Housing vouchers most effective intervention while Rapid re-housing proves least costly

WASHINGTON – When a family with children seeks emergency shelter, there are a number of interventions to address their homelessness.  Today, the U.S. Department of Housing and Urban Development (HUD) released the results of an exhaustive study to identify the most efficient and cost-effective ways to house and serve these families.  After tracking more than 2,200 families over a three-year period, HUD found that a long-term subsidy, typically a Housing Choice Voucher, led to far better outcomes for reducing family homelessness and improving family well-being.

HUD's Family Options Study: Three-year Impacts of Housing and Services Interventions for Homeless Families discovered that 37 months after enrolling into the study and being randomly assigned to one of four interventions, the families offered a long-term subsidy experienced significant reductions in subsequent homelessness; housing and school mobility; adult psychological distress; intimate partner violence; and food insecurity.  Families offered community-based rapid re-housing or project-based transitional housing had similar outcomes to families offered 'usual care' (defined below), but community-based rapid rehousing programs proved to be significantly less expensive than the project-based transitional housing and emergency shelter options in the crisis response system.

"The evidence from this study indicates that having access to deep long-term housing subsidies produces substantial benefits for families.," said Kathy O'Regan, HUD's Assistant Secretary of Policy Development and Research.  "While we continue to seek more housing subsidies to help families experiencing homelessness, we must also recognize that rapid rehousing is proving to be the most cost-effective tool that we have available within the crisis response system."

About the Report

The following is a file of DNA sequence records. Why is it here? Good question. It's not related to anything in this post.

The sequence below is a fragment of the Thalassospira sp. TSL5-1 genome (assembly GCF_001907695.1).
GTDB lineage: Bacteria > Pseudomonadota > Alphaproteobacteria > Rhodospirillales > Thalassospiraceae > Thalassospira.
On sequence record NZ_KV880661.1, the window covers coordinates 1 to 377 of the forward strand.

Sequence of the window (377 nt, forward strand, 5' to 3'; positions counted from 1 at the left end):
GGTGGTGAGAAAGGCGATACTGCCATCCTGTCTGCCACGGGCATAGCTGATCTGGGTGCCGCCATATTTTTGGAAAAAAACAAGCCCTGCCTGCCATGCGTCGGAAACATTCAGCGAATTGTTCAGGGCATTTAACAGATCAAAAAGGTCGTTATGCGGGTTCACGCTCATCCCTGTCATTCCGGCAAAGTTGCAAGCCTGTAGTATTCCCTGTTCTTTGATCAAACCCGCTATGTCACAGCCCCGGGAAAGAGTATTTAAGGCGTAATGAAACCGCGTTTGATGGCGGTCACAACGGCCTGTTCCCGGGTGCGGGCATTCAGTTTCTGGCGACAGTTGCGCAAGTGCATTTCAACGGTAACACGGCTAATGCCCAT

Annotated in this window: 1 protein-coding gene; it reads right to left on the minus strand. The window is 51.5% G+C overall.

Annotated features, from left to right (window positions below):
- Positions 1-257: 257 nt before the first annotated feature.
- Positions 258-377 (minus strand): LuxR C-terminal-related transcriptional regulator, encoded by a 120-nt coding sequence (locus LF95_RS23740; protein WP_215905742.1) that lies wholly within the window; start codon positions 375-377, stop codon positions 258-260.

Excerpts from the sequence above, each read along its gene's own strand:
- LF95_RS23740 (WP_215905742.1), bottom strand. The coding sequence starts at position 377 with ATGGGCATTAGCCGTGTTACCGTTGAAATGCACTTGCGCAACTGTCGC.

HUD launched the Family Options Study in 2008 to test which interventions work best for families with children that are experiencing homelessness.  Abt Associates, in collaboration with Vanderbilt University, designed a rigorous random assignment study to measure the benefits and costs associated with four responses to family homelessness—long-term housing subsidy, community-based rapid rehousing, project based transitional housing, and usual care, which left families to find their way out of shelter without priority access to a program that would provide them with a place to live.  Over a 37-month period (between September of 2010 and October of 2013), a total of 2,282 homeless families (including 5,397 children) enrolled into the study from emergency shelters in 12 communities nationwide:
1.    Alameda County, California
2.    Atlanta
3.    Baltimore
4.    Boston
5.    New Haven and Bridgeport regions, Connecticut
6.    Denver
7.    Honolulu
8.    Kansas City, Missouri
9.    Louisville, Kentucky
10.  Minneapolis
11.  Phoenix
12.  Salt Lake City

After spending at least seven days in an emergency shelter, these families were randomly assigned to one of four interventions:
1.    Long-term housing subsidy, usually a Housing Choice Voucher, which could include help finding housing but no other supportive services.
2.    Community-based rapid re-housing, which provides temporary rental assistance, potentially renewable for up to 18 months, paired with limited, housing-focused services to help families find and rent conventional, private-market housing.
3.    Project-based transitional housing, which provides temporary housing for up to 24 months in agency-controlled buildings or apartment units paired with intensive supportive services.
4.    Usual care, which is defined as any housing or services that a family accesses in the absence of immediate referral to the other interventions. Typically, this includes at least some additional stay in the emergency shelter from which families were enrolled.